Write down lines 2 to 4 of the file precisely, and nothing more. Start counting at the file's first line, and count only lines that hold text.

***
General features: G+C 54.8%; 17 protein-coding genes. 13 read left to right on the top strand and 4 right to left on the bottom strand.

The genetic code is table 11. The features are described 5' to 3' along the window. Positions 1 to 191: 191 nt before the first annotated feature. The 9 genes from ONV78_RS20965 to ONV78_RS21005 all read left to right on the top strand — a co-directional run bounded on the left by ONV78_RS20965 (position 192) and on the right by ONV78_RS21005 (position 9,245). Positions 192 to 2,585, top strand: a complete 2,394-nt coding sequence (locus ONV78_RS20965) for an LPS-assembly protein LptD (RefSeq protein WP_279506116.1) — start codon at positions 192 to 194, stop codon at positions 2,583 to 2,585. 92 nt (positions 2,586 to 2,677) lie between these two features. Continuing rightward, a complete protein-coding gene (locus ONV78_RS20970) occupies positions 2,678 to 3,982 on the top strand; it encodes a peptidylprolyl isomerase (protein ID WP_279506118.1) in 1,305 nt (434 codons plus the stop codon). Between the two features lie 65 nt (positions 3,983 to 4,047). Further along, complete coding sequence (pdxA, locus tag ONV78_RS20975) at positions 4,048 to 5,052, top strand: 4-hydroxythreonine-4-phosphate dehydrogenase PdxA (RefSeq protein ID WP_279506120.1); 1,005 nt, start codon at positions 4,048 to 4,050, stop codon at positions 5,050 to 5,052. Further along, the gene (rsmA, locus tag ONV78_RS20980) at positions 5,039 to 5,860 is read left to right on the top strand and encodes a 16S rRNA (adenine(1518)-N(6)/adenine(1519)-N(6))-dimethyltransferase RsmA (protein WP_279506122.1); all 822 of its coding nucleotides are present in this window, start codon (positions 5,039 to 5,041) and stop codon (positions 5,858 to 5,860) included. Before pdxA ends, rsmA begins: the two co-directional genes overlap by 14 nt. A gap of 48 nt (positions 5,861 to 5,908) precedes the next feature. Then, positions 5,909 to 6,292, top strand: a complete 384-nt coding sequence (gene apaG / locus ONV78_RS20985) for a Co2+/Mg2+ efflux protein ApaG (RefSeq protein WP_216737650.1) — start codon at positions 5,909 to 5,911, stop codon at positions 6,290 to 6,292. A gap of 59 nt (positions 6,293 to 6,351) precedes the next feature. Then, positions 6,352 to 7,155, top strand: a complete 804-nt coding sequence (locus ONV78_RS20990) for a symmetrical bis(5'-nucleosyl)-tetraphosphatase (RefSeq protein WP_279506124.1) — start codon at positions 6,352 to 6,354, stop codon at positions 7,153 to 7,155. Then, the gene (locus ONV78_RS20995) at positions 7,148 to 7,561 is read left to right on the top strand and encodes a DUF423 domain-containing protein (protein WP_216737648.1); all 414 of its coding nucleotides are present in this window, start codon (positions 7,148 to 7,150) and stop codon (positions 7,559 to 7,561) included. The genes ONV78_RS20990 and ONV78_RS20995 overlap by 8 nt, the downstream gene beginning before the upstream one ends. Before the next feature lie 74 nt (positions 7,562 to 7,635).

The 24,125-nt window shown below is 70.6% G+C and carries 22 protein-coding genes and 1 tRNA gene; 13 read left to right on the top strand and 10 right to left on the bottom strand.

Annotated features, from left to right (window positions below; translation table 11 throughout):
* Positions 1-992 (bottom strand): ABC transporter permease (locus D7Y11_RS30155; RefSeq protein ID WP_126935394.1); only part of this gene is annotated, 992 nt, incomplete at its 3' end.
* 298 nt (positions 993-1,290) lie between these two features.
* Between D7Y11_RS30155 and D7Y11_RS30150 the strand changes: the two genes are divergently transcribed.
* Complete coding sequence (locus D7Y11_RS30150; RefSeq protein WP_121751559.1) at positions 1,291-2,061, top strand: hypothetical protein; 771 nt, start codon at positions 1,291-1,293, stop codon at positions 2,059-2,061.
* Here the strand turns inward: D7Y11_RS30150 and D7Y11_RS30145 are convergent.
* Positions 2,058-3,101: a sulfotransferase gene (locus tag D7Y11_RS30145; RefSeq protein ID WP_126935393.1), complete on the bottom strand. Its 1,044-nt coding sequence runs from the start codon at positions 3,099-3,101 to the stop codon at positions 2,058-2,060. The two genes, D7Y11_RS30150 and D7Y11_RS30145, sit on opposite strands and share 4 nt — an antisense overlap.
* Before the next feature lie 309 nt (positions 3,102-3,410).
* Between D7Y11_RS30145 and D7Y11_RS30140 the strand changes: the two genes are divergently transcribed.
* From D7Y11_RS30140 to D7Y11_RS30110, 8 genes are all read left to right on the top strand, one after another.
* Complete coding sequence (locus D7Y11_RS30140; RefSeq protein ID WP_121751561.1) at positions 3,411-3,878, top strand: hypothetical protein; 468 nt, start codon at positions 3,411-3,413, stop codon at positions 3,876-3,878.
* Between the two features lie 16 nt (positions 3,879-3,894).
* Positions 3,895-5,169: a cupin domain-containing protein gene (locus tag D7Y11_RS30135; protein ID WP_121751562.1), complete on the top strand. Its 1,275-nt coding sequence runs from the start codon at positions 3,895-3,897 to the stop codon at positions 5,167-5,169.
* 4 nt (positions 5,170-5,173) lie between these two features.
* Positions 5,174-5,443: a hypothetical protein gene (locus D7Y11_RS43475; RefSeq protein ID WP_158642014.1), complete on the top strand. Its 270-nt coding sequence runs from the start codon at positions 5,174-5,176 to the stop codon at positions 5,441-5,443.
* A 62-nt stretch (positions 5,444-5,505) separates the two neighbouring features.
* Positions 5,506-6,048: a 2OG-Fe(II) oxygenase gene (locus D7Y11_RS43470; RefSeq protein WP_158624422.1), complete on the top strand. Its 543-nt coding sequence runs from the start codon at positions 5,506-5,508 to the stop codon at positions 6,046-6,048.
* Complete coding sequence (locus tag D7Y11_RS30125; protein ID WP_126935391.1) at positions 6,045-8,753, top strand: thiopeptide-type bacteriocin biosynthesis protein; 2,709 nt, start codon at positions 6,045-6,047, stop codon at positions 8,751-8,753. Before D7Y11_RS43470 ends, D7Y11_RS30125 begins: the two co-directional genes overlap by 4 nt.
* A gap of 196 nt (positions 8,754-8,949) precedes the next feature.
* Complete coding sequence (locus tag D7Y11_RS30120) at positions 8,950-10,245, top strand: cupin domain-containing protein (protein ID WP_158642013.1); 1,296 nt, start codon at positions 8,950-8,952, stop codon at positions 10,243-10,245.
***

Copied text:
The genetic code is table 11. The features are described 5' to 3' along the window. Positions 1 to 191: 191 nt before the first annotated feature. The 9 genes from ONV78_RS20965 to ONV78_RS21005 all read left to right on the top strand — a co-directional run bounded on the left by ONV78_RS20965 (position 192) and on the right by ONV78_RS21005 (position 9,245). Positions 192 to 2,585, top strand: a complete 2,394-nt coding sequence (locus ONV78_RS20965) for an LPS-assembly protein LptD (RefSeq protein WP_279506116.1) — start codon at positions 192 to 194, stop codon at positions 2,583 to 2,585. 92 nt (positions 2,586 to 2,677) lie between these two features. Continuing rightward, a complete protein-coding gene (locus ONV78_RS20970) occupies positions 2,678 to 3,982 on the top strand; it encodes a peptidylprolyl isomerase (protein ID WP_279506118.1) in 1,305 nt (434 codons plus the stop codon). Between the two features lie 65 nt (positions 3,983 to 4,047). Further along, complete coding sequence (pdxA, locus tag ONV78_RS20975) at positions 4,048 to 5,052, top strand: 4-hydroxythreonine-4-phosphate dehydrogenase PdxA (RefSeq protein ID WP_279506120.1); 1,005 nt, start codon at positions 4,048 to 4,050, stop codon at positions 5,050 to 5,052. Further along, the gene (rsmA, locus tag ONV78_RS20980) at positions 5,039 to 5,860 is read left to right on the top strand and encodes a 16S rRNA (adenine(1518)-N(6)/adenine(1519)-N(6))-dimethyltransferase RsmA (protein WP_279506122.1); all 822 of its coding nucleotides are present in this window, start codon (positions 5,039 to 5,041) and stop codon (positions 5,858 to 5,860) included. Before pdxA ends, rsmA begins: the two co-directional genes overlap by 14 nt. A gap of 48 nt (positions 5,861 to 5,908) precedes the next feature. Then, positions 5,909 to 6,292, top strand: a complete 384-nt coding sequence (gene apaG / locus ONV78_RS20985) for a Co2+/Mg2+ efflux protein ApaG (RefSeq protein WP_216737650.1) — start codon at positions 5,909 to 5,911, stop codon at positions 6,290 to 6,292. A gap of 59 nt (positions 6,293 to 6,351) precedes the next feature. Then, positions 6,352 to 7,155, top strand: a complete 804-nt coding sequence (locus ONV78_RS20990) for a symmetrical bis(5'-nucleosyl)-tetraphosphatase (RefSeq protein WP_279506124.1) — start codon at positions 6,352 to 6,354, stop codon at positions 7,153 to 7,155. Then, the gene (locus ONV78_RS20995) at positions 7,148 to 7,561 is read left to right on the top strand and encodes a DUF423 domain-containing protein (protein WP_216737648.1); all 414 of its coding nucleotides are present in this window, start codon (positions 7,148 to 7,150) and stop codon (positions 7,559 to 7,561) included. The genes ONV78_RS20990 and ONV78_RS20995 overlap by 8 nt, the downstream gene beginning before the upstream one ends. Before the next feature lie 74 nt (positions 7,562 to 7,635).

The 24,125-nt window shown below is 70.6% G+C and carries 22 protein-coding genes and 1 tRNA gene; 13 read left to right on the top strand and 10 right to left on the bottom strand.

Annotated features, from left to right (window positions below; translation table 11 throughout):